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A Medical Malpractice Plaintiff’s Best Friend: The Doctor/Hospital’s Own Clinical Practice Guidelines

No matter the jurisdiction, most jurors who are seated to hear a medical malpractice case/trial carry with them some inherent biases. In fact, it has been our experience that many jurors and inclined to give doctors a “pass” in certain circumstances because the doctor was trying to help the patient, and certainly not trying to deliberately hurt the patient. Moreover, many jurors have family and friends who are in the health care industry and thus they are naturally biased in favor of those individuals, no doubt after hearing the “horror” stories of allegedly unfounded medical malpractice claims. As a result, many jurors will actually scrutinize the Plaintiff’s case for any reason that they can find to blame the Plaintiff for the injury or adverse result. These inherent biases can often be difficult to overcome in a week or two-week trial. One way to combat these biases is to use the defendant doctor or defendant hospital’s own policies and guidelines against them.

The majority of hospitals and/or physicians in today’s health care industry have developed clinical practice guidelines for how to treat certain conditions. These guidelines give recommendations about examinations to perform when confronted with certain signs and symptoms, certain tests to perform, certain medications a patient should receive and the timeframe within which all of these things should occur so as to provide to the best care to a patient and/or rule out potentially life-threatening conditions. For example, when a patient comes into a hospital complaining of a sudden onset of chest pain, most hospitals follow a cardiovascular guideline, taking steps to rule out the potentially life-threatening conditions like a heart attack, pulmonary embolism (blood clot to lung) and an aortic dissection. Such steps include performing an EKG, ordering a CT scan of the Chest, drawing blood to perform serial laboratory studies to look at certain markers. In short, these guidelines are adopted by hospitals and health care providers to try and prevent common errors. The guidelines are premised upon the belief that health care providers are human and injuries are inevitable without checklists and systems in place to prevent the same.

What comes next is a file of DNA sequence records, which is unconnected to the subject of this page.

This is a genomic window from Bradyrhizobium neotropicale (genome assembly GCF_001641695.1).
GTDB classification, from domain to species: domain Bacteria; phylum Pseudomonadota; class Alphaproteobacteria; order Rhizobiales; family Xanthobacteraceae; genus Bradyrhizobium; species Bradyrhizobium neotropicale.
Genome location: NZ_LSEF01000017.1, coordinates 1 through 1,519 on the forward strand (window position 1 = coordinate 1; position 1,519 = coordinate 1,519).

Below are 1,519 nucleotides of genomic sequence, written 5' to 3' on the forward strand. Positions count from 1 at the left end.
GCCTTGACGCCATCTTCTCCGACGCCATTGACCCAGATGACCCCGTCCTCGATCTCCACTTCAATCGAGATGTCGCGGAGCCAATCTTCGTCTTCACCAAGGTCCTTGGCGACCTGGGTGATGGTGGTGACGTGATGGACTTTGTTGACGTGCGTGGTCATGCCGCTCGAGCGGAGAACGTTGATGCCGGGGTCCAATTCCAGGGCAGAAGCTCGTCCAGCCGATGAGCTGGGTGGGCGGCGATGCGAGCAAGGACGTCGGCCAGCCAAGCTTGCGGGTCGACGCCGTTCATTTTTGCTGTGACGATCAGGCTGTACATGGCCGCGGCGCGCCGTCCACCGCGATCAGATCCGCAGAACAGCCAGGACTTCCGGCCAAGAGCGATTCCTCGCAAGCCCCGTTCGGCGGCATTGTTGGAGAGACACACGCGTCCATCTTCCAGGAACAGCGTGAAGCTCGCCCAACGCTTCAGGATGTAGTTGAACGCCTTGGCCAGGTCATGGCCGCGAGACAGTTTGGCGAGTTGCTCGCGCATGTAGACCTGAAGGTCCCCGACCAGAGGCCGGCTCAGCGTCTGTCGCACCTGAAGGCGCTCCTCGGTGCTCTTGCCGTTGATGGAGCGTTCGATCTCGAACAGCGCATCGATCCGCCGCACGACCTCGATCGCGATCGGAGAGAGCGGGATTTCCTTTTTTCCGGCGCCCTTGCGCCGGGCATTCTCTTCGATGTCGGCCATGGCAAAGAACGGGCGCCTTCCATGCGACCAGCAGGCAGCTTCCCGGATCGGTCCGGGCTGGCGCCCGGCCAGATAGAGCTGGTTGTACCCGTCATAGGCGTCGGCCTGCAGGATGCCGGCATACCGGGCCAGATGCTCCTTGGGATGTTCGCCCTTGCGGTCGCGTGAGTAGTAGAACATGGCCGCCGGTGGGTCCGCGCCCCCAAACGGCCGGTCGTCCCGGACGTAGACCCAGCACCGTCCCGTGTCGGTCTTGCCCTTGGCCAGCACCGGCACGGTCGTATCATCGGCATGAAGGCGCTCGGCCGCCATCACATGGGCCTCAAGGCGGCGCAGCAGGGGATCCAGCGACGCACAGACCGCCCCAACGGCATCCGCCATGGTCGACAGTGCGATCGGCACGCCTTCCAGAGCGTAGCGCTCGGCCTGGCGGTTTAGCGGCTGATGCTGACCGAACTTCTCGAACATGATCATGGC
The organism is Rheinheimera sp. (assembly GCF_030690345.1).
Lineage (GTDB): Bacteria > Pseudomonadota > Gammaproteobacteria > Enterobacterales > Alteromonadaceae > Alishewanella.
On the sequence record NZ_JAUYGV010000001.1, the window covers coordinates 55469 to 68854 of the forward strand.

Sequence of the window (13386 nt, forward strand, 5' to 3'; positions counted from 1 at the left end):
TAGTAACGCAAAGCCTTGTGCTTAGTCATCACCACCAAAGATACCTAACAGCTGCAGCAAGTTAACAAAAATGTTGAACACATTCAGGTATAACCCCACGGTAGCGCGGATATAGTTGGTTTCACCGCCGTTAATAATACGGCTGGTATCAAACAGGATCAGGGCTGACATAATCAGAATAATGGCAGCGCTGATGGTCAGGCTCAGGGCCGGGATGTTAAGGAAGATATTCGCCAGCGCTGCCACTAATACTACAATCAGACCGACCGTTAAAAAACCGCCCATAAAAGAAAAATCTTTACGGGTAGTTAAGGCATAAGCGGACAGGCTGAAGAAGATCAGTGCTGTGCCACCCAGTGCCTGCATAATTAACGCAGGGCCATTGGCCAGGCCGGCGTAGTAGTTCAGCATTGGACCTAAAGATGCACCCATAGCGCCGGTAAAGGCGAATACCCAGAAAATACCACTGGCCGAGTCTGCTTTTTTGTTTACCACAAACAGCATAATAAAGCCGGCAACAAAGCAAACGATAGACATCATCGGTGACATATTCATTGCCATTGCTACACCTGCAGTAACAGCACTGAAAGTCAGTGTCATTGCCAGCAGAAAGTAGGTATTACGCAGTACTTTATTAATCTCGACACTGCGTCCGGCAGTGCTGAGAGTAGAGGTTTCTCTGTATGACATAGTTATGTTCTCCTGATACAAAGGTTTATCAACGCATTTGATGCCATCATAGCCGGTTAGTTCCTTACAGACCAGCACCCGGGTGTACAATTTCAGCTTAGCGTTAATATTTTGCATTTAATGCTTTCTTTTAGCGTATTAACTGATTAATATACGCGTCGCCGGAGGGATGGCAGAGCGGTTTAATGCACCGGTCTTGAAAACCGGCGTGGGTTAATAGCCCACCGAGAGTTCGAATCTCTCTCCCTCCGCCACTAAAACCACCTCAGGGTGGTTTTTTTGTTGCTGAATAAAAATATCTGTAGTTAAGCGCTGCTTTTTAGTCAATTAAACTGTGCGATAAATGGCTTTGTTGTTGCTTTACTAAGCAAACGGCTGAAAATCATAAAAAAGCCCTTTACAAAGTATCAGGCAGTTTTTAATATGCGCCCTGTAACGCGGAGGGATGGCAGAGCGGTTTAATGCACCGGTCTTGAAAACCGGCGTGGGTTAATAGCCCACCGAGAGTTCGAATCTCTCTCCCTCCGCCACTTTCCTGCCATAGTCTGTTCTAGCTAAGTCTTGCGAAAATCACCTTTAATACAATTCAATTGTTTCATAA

During the discovery period of any medical negligence case against a doctor or hospital, we always inquire whether any applicable clinical practice guidelines exist with respect to the care and treatment of our clients. Whether the case deals with alleged negligence against an emergency room physician, a consulting specialist, a radiologist or a nurse, guidelines typically exist.

In some instances, the guidelines are actually not generated by the health care provider or hospital itself, but instead, generated by the professional organization that provides certification and/or licensure for these health care providers. For example, many cardiologists are members of the American College of Cardiology. That entity routinely publishes written guidelines on how to treat patients with certain conditions. These kinds of guidelines are equally as effective. If we, as the attorneys for the injured party, can show the defendant doctor that he/she did not follow a guideline of his/her institution or the guideline published by an professional association that they are part of, the doctor often time has difficulty explaining why he/she chose not to follow something that was clearly designed to prevent errors and/or, even worse, was unfamiliar with the guidelines as some physicians are. It is these two latter situations where we believe we are often able to overcome the jury’s preconceived biases against our clients and demonstrate to them that the doctor’s care was negligent.

If you or a loved one have been the victim of medical malpractice, call our law firm at 410-385-2225 for a free consultation.